The tech blog of a fish

I've always been a dual-booting person; with Linux and Windows back in the day when that was still neccessary, and Linux and BSD now because there are always things that one of them does better than the other.

The downside to dual-booting is always: Space will be split.

Different operating systems have different filesystems, so even sharing data can be complicated at times, and of course, every OS needs its own partition for the root filesystem.

But what if it wasn't like that?

Meet ZFS

ZFS is a great filesystem.
Its most prominent features are checksumming of your data (to prevent silent corruption) and block-level compression, as well as a built-in volume manager, enabling things like software RAID and pooling multiple devices into one ZFS pool, all on the filesystem level.
There is also the ability to create different sub-filesystems (called "datasets") with different properties, so you can use different settings for different kinds of data.

Another great thing about ZFS is: It's everywhere.
All major operating systems have a port of it available, and all the relevant ones to me make it possible to run it as the root filesystem.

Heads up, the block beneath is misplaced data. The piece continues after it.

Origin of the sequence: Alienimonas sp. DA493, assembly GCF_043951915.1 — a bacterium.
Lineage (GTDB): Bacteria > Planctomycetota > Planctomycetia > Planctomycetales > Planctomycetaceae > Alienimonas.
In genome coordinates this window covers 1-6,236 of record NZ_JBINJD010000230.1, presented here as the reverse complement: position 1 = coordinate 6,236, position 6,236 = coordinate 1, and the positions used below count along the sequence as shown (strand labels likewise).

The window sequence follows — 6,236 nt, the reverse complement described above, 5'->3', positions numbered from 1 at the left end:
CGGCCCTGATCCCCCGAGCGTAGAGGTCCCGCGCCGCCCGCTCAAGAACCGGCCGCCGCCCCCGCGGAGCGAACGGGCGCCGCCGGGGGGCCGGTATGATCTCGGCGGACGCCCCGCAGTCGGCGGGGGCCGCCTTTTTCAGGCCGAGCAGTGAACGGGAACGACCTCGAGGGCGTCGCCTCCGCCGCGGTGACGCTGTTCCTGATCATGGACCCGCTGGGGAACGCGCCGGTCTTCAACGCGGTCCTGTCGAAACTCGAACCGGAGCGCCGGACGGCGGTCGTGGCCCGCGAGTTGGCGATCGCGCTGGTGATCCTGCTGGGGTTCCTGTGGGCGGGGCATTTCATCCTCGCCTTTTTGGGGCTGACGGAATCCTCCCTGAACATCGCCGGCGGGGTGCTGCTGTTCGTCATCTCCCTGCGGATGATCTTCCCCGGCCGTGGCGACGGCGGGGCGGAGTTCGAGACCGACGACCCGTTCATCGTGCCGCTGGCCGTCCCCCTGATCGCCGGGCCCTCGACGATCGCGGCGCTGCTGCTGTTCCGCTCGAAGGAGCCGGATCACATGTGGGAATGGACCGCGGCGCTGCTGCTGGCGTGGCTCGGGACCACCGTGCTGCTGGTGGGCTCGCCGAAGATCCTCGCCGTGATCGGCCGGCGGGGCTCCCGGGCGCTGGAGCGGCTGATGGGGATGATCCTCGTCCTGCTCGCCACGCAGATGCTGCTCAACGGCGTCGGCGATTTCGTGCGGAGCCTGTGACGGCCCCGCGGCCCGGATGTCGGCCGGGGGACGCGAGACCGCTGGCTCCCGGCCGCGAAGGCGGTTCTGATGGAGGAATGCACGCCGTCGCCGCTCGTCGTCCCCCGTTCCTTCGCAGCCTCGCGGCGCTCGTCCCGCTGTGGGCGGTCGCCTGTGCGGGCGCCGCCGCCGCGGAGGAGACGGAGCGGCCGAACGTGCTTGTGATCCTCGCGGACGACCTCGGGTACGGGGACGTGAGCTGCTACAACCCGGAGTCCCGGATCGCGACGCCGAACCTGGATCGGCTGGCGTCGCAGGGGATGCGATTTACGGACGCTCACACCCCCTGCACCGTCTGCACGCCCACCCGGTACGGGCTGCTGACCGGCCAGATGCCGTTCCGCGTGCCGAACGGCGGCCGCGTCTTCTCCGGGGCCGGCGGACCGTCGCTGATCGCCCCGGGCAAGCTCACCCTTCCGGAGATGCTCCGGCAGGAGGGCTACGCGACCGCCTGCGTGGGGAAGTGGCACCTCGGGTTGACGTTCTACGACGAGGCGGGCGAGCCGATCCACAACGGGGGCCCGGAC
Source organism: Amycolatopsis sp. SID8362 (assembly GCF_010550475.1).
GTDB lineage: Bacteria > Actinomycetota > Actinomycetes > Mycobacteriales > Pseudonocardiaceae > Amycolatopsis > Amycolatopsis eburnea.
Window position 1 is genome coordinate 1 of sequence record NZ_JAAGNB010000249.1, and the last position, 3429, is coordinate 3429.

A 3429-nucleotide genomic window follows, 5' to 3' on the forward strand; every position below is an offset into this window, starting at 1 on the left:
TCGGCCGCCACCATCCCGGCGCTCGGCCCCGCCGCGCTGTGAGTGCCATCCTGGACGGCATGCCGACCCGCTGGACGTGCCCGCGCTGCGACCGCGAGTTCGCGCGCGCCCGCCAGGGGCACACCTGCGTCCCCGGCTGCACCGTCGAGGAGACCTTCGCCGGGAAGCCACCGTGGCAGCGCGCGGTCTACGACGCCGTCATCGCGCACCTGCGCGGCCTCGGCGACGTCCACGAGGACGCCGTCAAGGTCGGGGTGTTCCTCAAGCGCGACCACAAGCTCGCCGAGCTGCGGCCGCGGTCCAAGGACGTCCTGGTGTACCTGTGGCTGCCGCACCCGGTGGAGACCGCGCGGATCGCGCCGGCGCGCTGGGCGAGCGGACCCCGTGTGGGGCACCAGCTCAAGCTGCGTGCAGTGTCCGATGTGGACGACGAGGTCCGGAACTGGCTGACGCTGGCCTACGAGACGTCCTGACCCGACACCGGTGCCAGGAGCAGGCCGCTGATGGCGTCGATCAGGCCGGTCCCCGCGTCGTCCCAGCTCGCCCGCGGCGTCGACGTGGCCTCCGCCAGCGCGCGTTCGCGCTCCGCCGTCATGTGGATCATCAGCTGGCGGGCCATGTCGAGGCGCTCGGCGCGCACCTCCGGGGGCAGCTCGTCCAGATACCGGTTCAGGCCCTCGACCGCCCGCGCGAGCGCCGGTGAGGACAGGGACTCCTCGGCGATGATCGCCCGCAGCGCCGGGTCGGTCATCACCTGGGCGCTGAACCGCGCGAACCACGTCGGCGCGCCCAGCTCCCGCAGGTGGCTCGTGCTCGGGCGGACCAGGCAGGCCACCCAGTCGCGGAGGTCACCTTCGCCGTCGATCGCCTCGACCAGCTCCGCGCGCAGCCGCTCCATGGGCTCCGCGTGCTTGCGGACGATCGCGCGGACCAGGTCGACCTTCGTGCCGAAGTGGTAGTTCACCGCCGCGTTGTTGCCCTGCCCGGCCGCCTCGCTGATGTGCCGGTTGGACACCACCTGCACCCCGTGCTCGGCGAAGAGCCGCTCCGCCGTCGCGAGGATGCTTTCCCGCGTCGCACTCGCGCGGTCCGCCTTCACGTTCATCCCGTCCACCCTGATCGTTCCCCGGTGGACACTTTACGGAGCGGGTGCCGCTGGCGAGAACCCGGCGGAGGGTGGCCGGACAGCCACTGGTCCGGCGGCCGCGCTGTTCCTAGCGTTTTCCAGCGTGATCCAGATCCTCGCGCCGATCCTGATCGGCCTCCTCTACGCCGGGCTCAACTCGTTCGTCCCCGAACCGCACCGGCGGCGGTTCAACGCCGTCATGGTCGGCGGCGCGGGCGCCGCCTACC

Now, I was thinking one day: What if you used all of those capabilities to the max, to get around that old problem with multi-booting OSes?

Cohabiting

Turns out, someone had already done that.

That blog article helped me a lot while setting up my first experiments on this matter, tho I decided to do some things differently in my setup.

Most of the stuff in that article still applies today; however, I still decided to write my own article on this, to bring some of my own thoughts and experience into it, and to show how you would do it with more than just two operating systems.

I will try to structure this article a bit like the older one, so readers can follow both and compare what we're doing differently.

Basic concepts

In case you don't want to read the other article and/or don't know a lot about ZFS, here is a quick overview of what I'll do and how this works.

A ZFS pool (zpool) is basically a set of devices chained together into one logical device, in different ways depending on how you configure it. I'll not go into detail on creating complicated zpool setups, I will use a single-disk one because this article is not meant for showing any of the RAID capabilities of ZFS.

A zpool can contain a hierarchy of subfilesystems (called zfs datasets). Since they can be used like they are completely different filesystems, the idea to install different operating systems on different datasets is not that far-fetched. And it works very nicely!

However, there are some caveats. This is not really something that's meant to be done, so some downsides are destined to come up.

Luckily, there's only one real "semi-problem": Mountpoints.

Mountpoints are a zfs feature where you can set the mountpoint for a dataset globally (on the filesystem level). The zfs mount daemon does then mount those at startup if it is enabled.